TransLink is encouraging Metro Vancouver drivers to ditch their vehicles this coming Earth Day “as part of a collective initiative to reduce the region’s greenhouse gas emissions.”
TransLink CEO Kevin Quinn called on residents to reduce their carbon footprint on April 22 and to take transit during the announcement at Schnitzer Steel Industries in Surrey on Thursday (April 14).
“We know that public transportation is absolutely key to tackling the climate crisis and this is your chance to take action. Every person’s individual choice can really make a difference and make a change,” he said.
Bowinn Ma, the province’s minister of state for infrastructure, pointed out the relatively calm weather during the announcement, following hail and snowstorms earlier in the week.
“With all seriousness though with what we’ve been observing over the last few days and the month of April and what we’ve experienced here in British Columbia over the last several months in terms of extreme climate weather, what we know with certainty is that the climate emergency is here.”
Ma, who is an advocate of transit and active transportation, said if people are serious about driving down greenhouse gas emissions, “we must address how we move people and goods around our community.”
“Public transit is a safe, affordable, and reliable way to get around, and is an important part of our CleanBC climate action plan to lower emissions and support a cleaner, more vibrant British Columbia.”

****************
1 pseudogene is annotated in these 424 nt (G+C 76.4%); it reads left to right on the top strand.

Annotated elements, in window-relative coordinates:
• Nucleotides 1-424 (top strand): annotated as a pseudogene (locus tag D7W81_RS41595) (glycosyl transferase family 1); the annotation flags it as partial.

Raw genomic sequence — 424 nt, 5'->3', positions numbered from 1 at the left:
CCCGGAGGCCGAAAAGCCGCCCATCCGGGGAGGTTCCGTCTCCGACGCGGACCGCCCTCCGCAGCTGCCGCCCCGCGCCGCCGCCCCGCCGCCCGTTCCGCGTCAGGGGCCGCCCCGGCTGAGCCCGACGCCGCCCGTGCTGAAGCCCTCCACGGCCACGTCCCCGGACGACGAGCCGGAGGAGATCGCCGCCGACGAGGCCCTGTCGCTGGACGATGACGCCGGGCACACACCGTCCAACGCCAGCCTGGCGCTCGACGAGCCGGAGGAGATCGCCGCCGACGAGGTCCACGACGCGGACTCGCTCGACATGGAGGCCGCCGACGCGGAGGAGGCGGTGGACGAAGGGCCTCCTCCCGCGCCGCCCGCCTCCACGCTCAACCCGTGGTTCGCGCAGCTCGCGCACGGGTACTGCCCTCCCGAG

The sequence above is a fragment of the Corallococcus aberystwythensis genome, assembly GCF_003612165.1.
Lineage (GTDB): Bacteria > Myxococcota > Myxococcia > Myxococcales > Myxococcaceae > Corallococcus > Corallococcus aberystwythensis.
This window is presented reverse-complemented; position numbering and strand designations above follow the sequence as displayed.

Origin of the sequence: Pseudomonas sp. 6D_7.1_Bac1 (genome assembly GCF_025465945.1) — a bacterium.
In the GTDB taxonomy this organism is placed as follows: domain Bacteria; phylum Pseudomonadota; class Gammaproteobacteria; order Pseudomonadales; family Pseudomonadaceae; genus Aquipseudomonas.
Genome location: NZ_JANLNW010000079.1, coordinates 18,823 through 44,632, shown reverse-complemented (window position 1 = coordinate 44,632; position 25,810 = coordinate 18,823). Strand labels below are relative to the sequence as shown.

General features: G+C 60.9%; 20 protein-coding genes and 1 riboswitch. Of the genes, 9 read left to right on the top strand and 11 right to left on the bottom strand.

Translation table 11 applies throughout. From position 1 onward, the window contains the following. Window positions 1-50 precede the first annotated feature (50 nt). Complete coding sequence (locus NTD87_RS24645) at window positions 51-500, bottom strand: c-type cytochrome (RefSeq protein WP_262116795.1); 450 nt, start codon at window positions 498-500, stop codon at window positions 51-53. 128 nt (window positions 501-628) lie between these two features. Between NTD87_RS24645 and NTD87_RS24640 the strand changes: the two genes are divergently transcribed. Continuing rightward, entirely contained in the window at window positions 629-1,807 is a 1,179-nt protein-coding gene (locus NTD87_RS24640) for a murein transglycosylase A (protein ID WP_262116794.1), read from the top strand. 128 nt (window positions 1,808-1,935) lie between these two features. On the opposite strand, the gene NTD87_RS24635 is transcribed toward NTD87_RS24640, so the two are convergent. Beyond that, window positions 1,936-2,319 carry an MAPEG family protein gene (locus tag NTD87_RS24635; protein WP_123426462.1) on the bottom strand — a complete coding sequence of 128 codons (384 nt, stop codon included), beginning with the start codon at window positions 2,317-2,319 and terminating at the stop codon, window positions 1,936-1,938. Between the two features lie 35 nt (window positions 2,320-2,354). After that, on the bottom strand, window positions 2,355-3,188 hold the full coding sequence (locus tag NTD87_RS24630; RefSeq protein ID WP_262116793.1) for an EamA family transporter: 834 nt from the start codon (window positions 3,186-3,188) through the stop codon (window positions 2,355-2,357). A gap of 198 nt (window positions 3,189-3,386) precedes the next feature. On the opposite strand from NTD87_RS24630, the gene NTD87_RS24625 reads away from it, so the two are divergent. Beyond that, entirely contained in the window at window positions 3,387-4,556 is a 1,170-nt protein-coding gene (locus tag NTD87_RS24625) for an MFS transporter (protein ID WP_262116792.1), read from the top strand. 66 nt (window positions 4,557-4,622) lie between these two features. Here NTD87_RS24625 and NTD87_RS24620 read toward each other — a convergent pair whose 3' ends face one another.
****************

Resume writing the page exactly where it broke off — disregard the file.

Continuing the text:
And one way TransLink is pushing for more people to opt for transit over driving is its partnership with SCRAP-IT.
Started last fall, TransLink and SCRAP-IT offer a Compass Card rebate when drivers choose to scrap their used fossil-fuel vehicles. In exchange, customers can choose either an eight-month adult one-zone or a 14-month concession Compass Card, valued at $802.
Since the program started in October of 2021, TransLink says there have been 34 vehicle trade-ins.
One person who chose to trade in their vehicle is retiree and Lower Mainland resident Jim Greenwood.
Greenwood said he dropped off his 2005 Toyota Matrix in February. He’s now in his second month of using his Compass Card, adding he “never used transit before” except for taking the SkyTrain to hockey or football games downtown from Richmond “because of maybe a beer or two.”
Now he uses his pass to take his grandchildren out on adventures.
“They live in North Van, we take the 228 go down to Lonsdale Quay, take the SeaBus, go to waterfront. They always want to go in the front of the SkyTrain,” he explained.
“We’ll go down to Granville Island or maybe down to River Rock to take the double-decker bus all the way out to White Rock. Instead of having them in a carseat behind you, you get to sit with them, talk to them, learn about the whole city.”